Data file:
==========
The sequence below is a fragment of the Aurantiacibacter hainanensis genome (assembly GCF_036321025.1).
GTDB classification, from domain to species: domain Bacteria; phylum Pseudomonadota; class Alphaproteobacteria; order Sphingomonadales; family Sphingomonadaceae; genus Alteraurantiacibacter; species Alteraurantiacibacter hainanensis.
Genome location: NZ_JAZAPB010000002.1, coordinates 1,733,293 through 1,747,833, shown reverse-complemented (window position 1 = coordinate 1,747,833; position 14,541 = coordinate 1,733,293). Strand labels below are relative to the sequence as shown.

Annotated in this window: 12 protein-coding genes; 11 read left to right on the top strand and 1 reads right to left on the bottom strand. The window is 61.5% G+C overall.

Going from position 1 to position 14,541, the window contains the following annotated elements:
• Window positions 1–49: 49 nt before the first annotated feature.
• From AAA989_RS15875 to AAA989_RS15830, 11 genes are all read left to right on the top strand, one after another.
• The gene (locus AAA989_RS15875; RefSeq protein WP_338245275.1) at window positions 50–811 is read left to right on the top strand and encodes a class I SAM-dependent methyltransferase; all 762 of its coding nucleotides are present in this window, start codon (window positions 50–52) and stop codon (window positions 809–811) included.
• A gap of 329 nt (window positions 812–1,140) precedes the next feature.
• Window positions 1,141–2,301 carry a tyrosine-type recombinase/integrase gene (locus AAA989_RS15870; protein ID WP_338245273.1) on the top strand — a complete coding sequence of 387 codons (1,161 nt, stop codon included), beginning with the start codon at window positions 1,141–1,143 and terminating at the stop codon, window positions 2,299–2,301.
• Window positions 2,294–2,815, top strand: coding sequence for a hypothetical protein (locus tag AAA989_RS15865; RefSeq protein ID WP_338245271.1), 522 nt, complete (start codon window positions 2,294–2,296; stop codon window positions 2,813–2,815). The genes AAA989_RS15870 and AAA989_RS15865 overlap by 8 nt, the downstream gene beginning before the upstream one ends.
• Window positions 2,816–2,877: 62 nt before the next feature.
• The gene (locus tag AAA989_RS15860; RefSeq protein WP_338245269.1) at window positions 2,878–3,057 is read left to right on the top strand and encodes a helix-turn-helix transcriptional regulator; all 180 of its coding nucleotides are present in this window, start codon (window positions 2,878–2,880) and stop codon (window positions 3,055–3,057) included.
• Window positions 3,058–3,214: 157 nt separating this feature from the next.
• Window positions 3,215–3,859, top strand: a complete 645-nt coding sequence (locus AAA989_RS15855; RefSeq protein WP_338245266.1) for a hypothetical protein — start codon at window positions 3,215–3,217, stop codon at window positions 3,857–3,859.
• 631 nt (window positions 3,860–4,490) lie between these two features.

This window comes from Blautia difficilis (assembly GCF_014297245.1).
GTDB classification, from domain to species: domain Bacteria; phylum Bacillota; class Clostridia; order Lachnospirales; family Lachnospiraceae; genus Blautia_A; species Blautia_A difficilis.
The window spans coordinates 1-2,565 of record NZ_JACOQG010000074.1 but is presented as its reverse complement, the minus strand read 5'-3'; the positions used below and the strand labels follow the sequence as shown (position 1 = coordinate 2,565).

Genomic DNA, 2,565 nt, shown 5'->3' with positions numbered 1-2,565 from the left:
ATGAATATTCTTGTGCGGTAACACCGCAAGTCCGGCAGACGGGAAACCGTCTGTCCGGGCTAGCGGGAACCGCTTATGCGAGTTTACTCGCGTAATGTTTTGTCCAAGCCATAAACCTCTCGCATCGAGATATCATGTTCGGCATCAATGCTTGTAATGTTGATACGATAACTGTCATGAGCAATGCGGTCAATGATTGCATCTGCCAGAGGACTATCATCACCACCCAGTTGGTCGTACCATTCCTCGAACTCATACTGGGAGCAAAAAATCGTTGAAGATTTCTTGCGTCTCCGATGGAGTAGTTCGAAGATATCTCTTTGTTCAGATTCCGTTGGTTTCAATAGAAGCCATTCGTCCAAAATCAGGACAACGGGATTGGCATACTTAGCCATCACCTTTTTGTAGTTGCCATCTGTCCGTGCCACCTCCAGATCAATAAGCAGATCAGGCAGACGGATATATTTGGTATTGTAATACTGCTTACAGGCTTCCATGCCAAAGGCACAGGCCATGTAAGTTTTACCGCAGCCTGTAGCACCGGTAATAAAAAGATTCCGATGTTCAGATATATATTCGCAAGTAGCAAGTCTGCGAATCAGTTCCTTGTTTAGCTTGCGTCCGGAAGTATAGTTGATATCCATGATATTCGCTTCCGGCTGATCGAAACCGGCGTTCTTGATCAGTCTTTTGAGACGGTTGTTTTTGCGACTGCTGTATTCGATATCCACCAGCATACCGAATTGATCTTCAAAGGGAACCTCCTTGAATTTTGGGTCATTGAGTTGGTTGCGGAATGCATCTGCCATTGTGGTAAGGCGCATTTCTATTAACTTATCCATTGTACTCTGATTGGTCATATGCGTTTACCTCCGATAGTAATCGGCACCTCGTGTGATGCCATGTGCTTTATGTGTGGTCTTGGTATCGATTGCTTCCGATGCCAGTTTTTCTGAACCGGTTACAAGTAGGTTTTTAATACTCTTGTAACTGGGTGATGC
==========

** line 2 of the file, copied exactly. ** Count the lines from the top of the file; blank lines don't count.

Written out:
GTDB classification, from domain to species: domain Bacteria; phylum Pseudomonadota; class Alphaproteobacteria; order Sphingomonadales; family Sphingomonadaceae; genus Alteraurantiacibacter; species Alteraurantiacibacter hainanensis.